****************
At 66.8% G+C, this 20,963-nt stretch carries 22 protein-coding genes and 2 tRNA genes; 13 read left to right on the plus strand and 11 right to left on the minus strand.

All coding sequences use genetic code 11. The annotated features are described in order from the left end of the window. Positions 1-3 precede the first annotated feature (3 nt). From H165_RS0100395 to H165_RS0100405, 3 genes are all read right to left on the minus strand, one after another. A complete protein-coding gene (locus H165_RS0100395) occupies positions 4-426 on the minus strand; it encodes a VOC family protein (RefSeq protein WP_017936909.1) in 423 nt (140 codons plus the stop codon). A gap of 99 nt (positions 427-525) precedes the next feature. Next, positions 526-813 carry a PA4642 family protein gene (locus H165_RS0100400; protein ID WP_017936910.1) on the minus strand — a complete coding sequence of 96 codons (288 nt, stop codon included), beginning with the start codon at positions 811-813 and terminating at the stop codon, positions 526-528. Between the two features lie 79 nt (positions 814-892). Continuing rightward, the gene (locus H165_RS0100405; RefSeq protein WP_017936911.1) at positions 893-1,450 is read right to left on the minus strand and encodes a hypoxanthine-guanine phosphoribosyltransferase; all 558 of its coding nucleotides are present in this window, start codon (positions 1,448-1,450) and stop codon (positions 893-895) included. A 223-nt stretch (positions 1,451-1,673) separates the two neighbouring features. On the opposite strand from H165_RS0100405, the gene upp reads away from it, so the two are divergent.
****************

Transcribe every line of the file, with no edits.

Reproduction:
At 66.8% G+C, this 20,963-nt stretch carries 22 protein-coding genes and 2 tRNA genes; 13 read left to right on the plus strand and 11 right to left on the minus strand.

All coding sequences use genetic code 11. The annotated features are described in order from the left end of the window. Positions 1-3 precede the first annotated feature (3 nt). From H165_RS0100395 to H165_RS0100405, 3 genes are all read right to left on the minus strand, one after another. A complete protein-coding gene (locus H165_RS0100395) occupies positions 4-426 on the minus strand; it encodes a VOC family protein (RefSeq protein WP_017936909.1) in 423 nt (140 codons plus the stop codon). A gap of 99 nt (positions 427-525) precedes the next feature. Next, positions 526-813 carry a PA4642 family protein gene (locus H165_RS0100400; protein ID WP_017936910.1) on the minus strand — a complete coding sequence of 96 codons (288 nt, stop codon included), beginning with the start codon at positions 811-813 and terminating at the stop codon, positions 526-528. Between the two features lie 79 nt (positions 814-892). Continuing rightward, the gene (locus H165_RS0100405; RefSeq protein WP_017936911.1) at positions 893-1,450 is read right to left on the minus strand and encodes a hypoxanthine-guanine phosphoribosyltransferase; all 558 of its coding nucleotides are present in this window, start codon (positions 1,448-1,450) and stop codon (positions 893-895) included. A 223-nt stretch (positions 1,451-1,673) separates the two neighbouring features. On the opposite strand from H165_RS0100405, the gene upp reads away from it, so the two are divergent.